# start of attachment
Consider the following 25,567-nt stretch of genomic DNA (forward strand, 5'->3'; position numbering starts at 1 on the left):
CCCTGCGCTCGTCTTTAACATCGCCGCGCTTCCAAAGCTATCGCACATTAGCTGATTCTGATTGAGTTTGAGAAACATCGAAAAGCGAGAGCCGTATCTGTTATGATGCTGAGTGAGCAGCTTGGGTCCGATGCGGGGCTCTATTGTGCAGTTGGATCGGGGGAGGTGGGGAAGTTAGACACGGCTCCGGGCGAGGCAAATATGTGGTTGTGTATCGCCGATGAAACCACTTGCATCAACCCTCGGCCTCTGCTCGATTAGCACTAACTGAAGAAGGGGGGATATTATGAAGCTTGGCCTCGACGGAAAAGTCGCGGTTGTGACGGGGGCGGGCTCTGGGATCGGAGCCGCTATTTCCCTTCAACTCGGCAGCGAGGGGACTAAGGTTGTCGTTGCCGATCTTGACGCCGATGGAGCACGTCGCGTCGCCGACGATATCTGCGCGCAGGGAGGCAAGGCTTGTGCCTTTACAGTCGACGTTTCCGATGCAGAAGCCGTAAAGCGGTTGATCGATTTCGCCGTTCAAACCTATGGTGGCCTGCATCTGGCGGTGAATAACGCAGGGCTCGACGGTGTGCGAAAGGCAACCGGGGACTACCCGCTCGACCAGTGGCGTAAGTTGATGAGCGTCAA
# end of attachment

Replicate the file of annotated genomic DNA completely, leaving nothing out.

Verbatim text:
Consider the following 25,567-nt stretch of genomic DNA (forward strand, 5'->3'; position numbering starts at 1 on the left):
CCCTGCGCTCGTCTTTAACATCGCCGCGCTTCCAAAGCTATCGCACATTAGCTGATTCTGATTGAGTTTGAGAAACATCGAAAAGCGAGAGCCGTATCTGTTATGATGCTGAGTGAGCAGCTTGGGTCCGATGCGGGGCTCTATTGTGCAGTTGGATCGGGGGAGGTGGGGAAGTTAGACACGGCTCCGGGCGAGGCAAATATGTGGTTGTGTATCGCCGATGAAACCACTTGCATCAACCCTCGGCCTCTGCTCGATTAGCACTAACTGAAGAAGGGGGGATATTATGAAGCTTGGCCTCGACGGAAAAGTCGCGGTTGTGACGGGGGCGGGCTCTGGGATCGGAGCCGCTATTTCCCTTCAACTCGGCAGCGAGGGGACTAAGGTTGTCGTTGCCGATCTTGACGCCGATGGAGCACGTCGCGTCGCCGACGATATCTGCGCGCAGGGAGGCAAGGCTTGTGCCTTTACAGTCGACGTTTCCGATGCAGAAGCCGTAAAGCGGTTGATCGATTTCGCCGTTCAAACCTATGGTGGCCTGCATCTGGCGGTGAATAACGCAGGGCTCGACGGTGTGCGAAAGGCAACCGGGGACTACCCGCTCGACCAGTGGCGTAAGTTGATGAGCGTCAA